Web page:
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Through thick and thin
Decades-old fluid question solved
What do paint, dishwasher detergent, ketchup and blood have in common? All are composed of particles suspended in a carrier liquid and flow when stirred or forced, but remain thick or even gel-like at rest.
That very useful behavior in complex fluids is called shear thinning: their viscosity decreases during mixing and increases at rest. But when the mixing speed increases—as required in many large-scale industrial processes—certain fluids can pass through the region of shear thinning and move into a region where viscosity increases dramatically, making them difficult or impossible to stir. This effect, known as shear thickening, has been under investigation for several decades as engineers sought to solve complex production problems caused by the phenomenon.
Now, a team of nanoscientists and physicists from Argonne National Laboratory has unraveled this 30-year mystery by studying a shear-thickening fluid with X-rays. The study could lead to applications in 3-D printing, the chemical industry and the biomedical field.
In the late 1980s, scientist Richard L. Hoffman proposed a simple model: When fluids are mixed at low speeds, the suspended particles form ordered layers that can slide easily across each other, facilitating flow. But when exposed to high speeds, the layers become disordered and stumble over one another, hindering flow; this change in the type of flow is called “order-to-disorder transition.” It’s a bit like a disorderly crowd, pushing and shuffling its way through a congested exit.
Other researchers were able to observe this behavior in many fluids, but not in every shear-thickening fluid. So scientists proposed several other models to explain the shear-thickening phenomenon, but none of them address Hoffman’s model.
“So the puzzle remains: how is order-to-disorder of particles related to shear-thickening behavior? Why does it happen only in certain complex fluids?” said Xiao-Min Lin, a nanoscientist with a joint appointment at the University of Chicago James Franck Institute and the Center for Nanoscale Materials at Argonne.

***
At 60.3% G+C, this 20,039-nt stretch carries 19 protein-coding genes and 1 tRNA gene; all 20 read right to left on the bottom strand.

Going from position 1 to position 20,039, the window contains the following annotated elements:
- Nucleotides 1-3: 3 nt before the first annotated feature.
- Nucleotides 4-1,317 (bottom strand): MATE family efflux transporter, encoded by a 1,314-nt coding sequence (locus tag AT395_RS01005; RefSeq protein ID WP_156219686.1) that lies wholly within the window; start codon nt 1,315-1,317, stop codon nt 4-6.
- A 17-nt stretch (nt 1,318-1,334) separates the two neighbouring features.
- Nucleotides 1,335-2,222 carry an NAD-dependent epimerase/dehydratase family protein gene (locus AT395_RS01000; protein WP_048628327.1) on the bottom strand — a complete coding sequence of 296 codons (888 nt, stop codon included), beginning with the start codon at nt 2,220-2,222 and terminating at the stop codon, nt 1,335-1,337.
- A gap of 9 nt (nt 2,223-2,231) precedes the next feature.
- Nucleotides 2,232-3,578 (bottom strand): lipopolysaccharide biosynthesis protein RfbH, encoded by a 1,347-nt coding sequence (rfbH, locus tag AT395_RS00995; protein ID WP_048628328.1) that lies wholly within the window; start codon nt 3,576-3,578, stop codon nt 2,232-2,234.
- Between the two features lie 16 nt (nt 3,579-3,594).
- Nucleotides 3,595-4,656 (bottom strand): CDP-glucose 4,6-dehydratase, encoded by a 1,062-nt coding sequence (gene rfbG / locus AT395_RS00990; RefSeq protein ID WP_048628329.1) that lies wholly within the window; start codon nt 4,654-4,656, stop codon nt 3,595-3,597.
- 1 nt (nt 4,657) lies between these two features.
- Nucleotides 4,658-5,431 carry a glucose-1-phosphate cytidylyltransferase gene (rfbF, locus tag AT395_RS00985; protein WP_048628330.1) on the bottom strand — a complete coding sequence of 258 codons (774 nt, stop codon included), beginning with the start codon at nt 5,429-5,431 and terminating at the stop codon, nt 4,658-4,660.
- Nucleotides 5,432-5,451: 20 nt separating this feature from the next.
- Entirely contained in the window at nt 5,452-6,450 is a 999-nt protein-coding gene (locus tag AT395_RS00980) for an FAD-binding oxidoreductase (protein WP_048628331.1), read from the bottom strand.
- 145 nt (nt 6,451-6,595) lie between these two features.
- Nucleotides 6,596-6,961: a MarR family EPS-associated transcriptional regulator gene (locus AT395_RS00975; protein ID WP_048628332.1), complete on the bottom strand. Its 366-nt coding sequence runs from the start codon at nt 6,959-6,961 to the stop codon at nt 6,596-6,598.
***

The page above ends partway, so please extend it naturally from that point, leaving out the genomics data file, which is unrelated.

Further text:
The team has always suspected that particle uniformity might play a role in this phenomenon. So Argonne postdoctoral fellow Jonghun Lee, the study’s lead author, synthesized silica nanoparticles of three different diameters. Then they took the samples to the Advanced Photon Source, a giant synchrotron at Argonne that provides extremely powerful X-rays for scientific analysis.
The team combined a rheometer, which measures the viscosity of the liquid, with X-ray characterization to create a unique instrument that can understand the structure of particles when they are moving in real time.
Their effort was rewarded. The highly uniform suspensions created by the team allowed them to separate the two phenomena: order-to-disorder transition and normal shear thickening. Until now, they had been indistinguishable in other experiments.
This allowed them to see that the order-to-disorder transition discovered in the 1980s occurs in lower-stress regions and the steady shear thickening occurs in higher-stress regions. In other words, these behaviors are driven by separate, independent mechanisms.
“But when you have non-uniform particles, these two behaviors collapse into the same region, making them indistinguishable,” Lee said.
Argonne National Laboratory
- silica nanoparticles
- Argonne National Laboratory
- synchrotron X-ray analysis
- shear viscosity
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